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From Martin Sebor <>
Subject Re: question about 25.for.each.cpp (was Re: Stdcxx test porting)
Date Tue, 22 Nov 2005 23:01:10 GMT
Anton Pevtsov wrote:
> Martin Sebor wrote:
>>Yes, we should, eventually. Good catch!
> I tried to insert the test for InputIterator to the for_each algorithm
> tests but faced with the following problem:
> error C2664: 
> 'void std::negate<X>::operator
> ()(std::unary_function<_Arg,_Result>::argument_type &)' : 
> cannot convert parameter 1 from 
> 'const InputIter<T>::value_type' to 
> 'std::unary_function<_Arg,_Result>::argument_type &'
> I suspect that cause of this problem is that class InputIter used for
> the tests returns const value_type& from its operator * (). There is a
> reason for this behaviour (from alg_test.h)
>     // returning const-reference rather than a value in order
>     // not to impose the CopyConstructible requirement on T
>     // and to disallow constructs like *InputIter<T>() = T()
> But is this behaviour of  InputIter::operator * correct?

Yes, it is. Even though for_each is listed among non-modifying
algorithms it is explicitly allowed to modify the subject sequence
so long as the sequence is specified by mutable iterators (see LWG
issue 475). Since Input Iterators are not mutable (and according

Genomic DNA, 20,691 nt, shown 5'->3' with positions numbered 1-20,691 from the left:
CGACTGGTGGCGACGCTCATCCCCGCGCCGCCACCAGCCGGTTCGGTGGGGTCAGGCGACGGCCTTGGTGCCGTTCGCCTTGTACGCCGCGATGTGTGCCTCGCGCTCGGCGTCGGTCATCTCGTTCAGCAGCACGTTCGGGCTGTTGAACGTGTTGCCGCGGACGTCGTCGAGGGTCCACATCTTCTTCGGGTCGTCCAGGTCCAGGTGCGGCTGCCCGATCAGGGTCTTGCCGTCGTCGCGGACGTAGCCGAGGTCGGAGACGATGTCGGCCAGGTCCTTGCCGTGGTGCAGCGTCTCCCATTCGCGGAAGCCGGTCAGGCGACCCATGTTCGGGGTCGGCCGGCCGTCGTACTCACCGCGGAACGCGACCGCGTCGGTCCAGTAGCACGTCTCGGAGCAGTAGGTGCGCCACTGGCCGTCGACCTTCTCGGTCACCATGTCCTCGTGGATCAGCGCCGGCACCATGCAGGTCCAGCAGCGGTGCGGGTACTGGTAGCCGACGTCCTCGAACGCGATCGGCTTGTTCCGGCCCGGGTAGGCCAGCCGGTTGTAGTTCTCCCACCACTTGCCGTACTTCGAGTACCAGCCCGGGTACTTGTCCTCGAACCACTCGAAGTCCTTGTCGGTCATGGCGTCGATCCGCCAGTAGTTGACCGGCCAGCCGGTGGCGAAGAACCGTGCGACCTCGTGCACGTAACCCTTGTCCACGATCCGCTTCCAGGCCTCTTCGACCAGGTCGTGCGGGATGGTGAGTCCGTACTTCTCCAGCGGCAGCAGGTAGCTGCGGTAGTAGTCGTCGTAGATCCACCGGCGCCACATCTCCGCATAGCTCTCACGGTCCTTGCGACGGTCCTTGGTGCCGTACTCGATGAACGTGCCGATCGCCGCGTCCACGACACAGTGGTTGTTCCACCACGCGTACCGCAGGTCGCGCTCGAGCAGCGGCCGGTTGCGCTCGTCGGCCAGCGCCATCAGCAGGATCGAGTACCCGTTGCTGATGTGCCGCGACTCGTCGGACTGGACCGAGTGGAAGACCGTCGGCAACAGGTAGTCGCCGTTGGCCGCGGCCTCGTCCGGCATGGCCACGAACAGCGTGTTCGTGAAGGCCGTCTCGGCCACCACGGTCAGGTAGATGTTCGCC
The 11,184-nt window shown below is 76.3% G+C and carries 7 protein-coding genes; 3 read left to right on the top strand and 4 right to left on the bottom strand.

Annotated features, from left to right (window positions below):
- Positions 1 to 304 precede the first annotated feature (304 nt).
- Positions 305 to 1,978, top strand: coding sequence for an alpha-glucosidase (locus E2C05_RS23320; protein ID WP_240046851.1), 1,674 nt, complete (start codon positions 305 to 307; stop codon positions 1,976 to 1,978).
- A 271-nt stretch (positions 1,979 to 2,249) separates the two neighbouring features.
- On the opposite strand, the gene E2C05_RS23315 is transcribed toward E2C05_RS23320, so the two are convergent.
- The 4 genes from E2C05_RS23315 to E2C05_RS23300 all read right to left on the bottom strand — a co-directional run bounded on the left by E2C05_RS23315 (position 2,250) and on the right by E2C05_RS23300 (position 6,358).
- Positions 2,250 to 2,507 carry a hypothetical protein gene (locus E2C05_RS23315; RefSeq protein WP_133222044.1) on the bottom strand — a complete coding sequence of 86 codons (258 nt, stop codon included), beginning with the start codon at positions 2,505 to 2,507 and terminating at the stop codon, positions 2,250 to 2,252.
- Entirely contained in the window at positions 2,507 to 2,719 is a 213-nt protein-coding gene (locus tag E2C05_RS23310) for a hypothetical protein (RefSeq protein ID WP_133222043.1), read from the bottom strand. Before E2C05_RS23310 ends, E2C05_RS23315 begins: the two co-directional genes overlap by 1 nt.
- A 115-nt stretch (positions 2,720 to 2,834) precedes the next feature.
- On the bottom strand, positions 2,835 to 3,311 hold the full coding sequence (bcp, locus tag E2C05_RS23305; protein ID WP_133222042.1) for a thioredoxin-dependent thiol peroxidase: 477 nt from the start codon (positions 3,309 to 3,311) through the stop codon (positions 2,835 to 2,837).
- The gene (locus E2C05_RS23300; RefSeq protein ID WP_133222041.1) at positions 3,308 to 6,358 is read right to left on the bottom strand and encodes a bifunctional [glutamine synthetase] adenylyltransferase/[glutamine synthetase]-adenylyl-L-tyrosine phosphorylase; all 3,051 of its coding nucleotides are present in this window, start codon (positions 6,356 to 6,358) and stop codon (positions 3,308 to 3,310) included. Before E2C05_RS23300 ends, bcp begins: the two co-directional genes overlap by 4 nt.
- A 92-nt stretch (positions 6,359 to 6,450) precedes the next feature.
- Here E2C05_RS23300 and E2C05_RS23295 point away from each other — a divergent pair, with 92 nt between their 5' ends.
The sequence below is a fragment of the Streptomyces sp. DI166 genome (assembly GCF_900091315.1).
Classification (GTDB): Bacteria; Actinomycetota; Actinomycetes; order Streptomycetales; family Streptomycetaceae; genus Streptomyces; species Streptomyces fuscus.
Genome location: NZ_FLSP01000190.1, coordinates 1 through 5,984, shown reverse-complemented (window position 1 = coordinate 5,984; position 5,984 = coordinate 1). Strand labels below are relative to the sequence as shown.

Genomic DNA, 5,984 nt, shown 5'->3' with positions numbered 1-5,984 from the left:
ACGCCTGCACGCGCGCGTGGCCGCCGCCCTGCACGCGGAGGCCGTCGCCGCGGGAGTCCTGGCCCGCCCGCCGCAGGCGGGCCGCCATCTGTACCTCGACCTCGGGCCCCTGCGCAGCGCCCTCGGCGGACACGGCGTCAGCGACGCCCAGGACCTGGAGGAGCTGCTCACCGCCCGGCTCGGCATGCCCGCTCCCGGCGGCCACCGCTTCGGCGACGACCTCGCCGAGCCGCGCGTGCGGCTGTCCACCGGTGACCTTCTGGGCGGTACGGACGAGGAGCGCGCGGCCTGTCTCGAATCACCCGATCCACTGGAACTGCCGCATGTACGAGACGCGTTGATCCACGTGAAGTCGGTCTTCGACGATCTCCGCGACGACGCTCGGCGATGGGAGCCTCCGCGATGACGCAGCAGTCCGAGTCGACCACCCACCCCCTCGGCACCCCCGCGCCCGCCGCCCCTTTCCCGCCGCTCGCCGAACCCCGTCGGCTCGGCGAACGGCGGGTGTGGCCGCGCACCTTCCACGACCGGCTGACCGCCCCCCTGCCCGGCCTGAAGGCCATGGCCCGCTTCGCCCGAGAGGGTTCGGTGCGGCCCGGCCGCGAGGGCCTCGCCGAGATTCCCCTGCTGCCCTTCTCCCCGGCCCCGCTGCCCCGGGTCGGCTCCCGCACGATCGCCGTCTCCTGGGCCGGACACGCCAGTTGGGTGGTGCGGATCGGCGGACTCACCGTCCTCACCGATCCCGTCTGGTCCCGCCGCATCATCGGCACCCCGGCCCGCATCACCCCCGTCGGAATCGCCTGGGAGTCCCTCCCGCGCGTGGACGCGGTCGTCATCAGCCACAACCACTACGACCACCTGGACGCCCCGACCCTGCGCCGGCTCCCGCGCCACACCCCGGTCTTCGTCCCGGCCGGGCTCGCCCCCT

to Table 72, the return type of operator*() is convertible to T,
not necessarily to T&) they cannot be used in invocations of
algorithms that modify its argument (or attempt to convert it
to anything other than T).

In fact, an even more strict implementation of operator*() would
return a type distinct from T that is convertible to T (e.g., a
private class that defines the conversion function operator T()).

What this means for the test is that the InputIter specialization
of the test function cannot use the std::negate function object.
Which is fine in any case since std::negate doesn't allow us to
sufficiently exercise the algorithm anyway (we should also keep
track of the number of invocations of the function object's
operator() and perhaps other attributes as well).

I enhanced the test to exercise Input Iterators as well as other
non-mutable iterators with a user-defined function object. See
Btw., while doing it I realized that generating the sequence is
probably adequate for this test and that changing it to hardcode
it instead may not actually be worth the trouble.


Here's a link to the LWG (Library Working Group) issue:

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